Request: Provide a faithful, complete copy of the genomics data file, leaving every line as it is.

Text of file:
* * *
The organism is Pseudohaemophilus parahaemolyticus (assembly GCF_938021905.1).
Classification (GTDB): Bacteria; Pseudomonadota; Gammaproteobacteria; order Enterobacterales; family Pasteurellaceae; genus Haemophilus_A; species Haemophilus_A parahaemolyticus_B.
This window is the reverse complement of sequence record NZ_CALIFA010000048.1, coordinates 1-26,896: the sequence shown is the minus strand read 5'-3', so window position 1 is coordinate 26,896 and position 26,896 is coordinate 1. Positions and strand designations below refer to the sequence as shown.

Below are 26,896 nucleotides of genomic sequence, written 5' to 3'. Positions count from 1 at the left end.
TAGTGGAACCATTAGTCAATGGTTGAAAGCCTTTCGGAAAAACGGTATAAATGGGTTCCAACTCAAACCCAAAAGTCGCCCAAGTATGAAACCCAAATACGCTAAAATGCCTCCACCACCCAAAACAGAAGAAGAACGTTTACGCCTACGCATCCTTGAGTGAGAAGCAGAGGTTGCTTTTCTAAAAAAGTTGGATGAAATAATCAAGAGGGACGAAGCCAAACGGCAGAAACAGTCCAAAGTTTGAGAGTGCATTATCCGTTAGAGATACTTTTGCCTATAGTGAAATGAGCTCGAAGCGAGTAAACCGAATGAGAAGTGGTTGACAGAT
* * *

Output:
The organism is Pseudohaemophilus parahaemolyticus (assembly GCF_938021905.1).
Classification (GTDB): Bacteria; Pseudomonadota; Gammaproteobacteria; order Enterobacterales; family Pasteurellaceae; genus Haemophilus_A; species Haemophilus_A parahaemolyticus_B.
This window is the reverse complement of sequence record NZ_CALIFA010000048.1, coordinates 1-26,896: the sequence shown is the minus strand read 5'-3', so window position 1 is coordinate 26,896 and position 26,896 is coordinate 1. Positions and strand designations below refer to the sequence as shown.

Below are 26,896 nucleotides of genomic sequence, written 5' to 3'. Positions count from 1 at the left end.
TAGTGGAACCATTAGTCAATGGTTGAAAGCCTTTCGGAAAAACGGTATAAATGGGTTCCAACTCAAACCCAAAAGTCGCCCAAGTATGAAACCCAAATACGCTAAAATGCCTCCACCACCCAAAACAGAAGAAGAACGTTTACGCCTACGCATCCTTGAGTGAGAAGCAGAGGTTGCTTTTCTAAAAAAGTTGGATGAAATAATCAAGAGGGACGAAGCCAAACGGCAGAAACAGTCCAAAGTTTGAGAGTGCATTATCCGTTAGAGATACTTTTGCCTATAGTGAAATGAGCTCGAAGCGAGTAAACCGAATGAGAAGTGGTTGACAGAT